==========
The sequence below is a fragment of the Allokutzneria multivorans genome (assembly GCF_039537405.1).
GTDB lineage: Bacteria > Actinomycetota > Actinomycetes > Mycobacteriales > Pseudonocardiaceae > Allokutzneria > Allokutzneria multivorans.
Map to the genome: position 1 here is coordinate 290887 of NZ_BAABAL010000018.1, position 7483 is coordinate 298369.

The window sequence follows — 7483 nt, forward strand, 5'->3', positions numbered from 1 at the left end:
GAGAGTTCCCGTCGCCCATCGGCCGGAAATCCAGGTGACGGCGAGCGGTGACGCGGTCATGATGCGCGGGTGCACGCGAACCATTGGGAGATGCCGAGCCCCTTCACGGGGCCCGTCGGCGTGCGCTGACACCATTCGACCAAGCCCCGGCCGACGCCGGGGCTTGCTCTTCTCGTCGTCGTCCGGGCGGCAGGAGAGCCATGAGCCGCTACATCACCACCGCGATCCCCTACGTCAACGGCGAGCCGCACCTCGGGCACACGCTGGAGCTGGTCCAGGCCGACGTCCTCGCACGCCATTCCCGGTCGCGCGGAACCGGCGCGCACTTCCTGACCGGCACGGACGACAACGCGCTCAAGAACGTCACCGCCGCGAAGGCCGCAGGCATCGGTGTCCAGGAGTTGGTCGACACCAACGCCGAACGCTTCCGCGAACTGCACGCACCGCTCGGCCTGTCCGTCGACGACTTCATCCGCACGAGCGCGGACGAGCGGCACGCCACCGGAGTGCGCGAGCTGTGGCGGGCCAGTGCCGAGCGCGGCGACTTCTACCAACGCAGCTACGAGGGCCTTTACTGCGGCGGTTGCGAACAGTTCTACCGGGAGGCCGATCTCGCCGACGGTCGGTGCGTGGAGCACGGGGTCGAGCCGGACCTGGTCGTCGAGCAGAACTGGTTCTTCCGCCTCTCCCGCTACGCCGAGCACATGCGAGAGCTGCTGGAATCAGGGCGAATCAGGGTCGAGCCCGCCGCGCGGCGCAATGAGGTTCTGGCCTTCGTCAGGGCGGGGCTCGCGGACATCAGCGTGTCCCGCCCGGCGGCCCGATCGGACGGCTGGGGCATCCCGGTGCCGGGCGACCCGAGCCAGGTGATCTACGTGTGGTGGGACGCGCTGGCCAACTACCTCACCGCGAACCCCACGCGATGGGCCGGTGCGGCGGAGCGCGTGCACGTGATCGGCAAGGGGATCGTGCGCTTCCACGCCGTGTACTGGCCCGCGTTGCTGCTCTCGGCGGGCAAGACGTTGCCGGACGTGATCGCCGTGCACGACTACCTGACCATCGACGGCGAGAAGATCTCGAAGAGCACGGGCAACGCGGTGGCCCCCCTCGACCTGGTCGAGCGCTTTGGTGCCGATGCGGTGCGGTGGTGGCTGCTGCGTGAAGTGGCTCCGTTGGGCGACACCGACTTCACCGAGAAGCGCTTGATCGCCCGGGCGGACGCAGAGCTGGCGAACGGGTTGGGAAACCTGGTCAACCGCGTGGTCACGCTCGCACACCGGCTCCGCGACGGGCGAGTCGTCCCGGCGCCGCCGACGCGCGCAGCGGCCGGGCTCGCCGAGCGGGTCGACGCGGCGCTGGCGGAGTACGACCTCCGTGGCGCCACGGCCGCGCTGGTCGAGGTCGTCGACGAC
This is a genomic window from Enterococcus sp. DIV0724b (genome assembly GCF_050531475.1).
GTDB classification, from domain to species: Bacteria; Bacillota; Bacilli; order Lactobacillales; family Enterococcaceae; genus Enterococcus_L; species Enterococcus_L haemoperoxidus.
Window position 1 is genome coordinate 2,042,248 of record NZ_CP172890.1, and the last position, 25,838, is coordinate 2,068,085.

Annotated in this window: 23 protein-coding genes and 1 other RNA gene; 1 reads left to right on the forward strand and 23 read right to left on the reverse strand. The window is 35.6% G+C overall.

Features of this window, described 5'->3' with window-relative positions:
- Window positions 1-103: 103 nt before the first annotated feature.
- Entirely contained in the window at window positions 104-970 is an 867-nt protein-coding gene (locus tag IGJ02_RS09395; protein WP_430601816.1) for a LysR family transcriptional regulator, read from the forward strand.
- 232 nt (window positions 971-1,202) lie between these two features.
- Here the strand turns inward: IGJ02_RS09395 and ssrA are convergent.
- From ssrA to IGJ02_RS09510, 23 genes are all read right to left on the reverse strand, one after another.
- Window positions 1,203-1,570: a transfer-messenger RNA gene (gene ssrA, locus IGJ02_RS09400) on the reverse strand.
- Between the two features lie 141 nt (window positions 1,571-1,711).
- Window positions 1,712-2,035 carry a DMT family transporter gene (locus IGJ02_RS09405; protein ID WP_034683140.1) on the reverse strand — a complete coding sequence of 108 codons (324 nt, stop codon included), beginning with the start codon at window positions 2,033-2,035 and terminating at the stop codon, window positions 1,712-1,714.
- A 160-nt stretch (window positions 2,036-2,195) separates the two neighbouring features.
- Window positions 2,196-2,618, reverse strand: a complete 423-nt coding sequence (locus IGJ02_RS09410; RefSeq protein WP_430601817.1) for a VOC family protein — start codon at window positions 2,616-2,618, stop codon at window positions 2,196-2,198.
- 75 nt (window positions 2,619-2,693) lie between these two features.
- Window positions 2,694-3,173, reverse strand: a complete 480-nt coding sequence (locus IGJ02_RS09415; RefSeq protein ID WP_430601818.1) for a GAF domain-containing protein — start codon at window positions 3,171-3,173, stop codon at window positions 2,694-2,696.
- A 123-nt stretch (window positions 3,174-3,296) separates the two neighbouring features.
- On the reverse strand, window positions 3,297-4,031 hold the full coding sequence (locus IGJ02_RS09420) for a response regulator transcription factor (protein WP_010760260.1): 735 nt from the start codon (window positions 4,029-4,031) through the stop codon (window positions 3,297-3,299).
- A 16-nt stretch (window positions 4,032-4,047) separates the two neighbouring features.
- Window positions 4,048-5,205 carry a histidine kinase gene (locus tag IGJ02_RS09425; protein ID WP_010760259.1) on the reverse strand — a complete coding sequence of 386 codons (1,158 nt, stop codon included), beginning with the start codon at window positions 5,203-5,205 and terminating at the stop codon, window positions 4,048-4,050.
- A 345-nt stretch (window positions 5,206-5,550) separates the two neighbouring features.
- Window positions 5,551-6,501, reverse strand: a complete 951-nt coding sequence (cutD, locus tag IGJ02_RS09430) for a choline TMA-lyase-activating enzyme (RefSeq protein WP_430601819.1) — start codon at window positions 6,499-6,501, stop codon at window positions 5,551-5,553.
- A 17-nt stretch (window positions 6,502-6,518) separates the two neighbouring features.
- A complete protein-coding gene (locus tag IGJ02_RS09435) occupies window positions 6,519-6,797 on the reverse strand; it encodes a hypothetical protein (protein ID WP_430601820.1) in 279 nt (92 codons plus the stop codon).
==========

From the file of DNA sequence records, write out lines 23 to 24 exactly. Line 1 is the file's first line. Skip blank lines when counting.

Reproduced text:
- A 123-nt stretch (window positions 3,174-3,296) separates the two neighbouring features.
- On the reverse strand, window positions 3,297-4,031 hold the full coding sequence (locus IGJ02_RS09420) for a response regulator transcription factor (protein WP_010760260.1): 735 nt from the start codon (window positions 4,029-4,031) through the stop codon (window positions 3,297-3,299).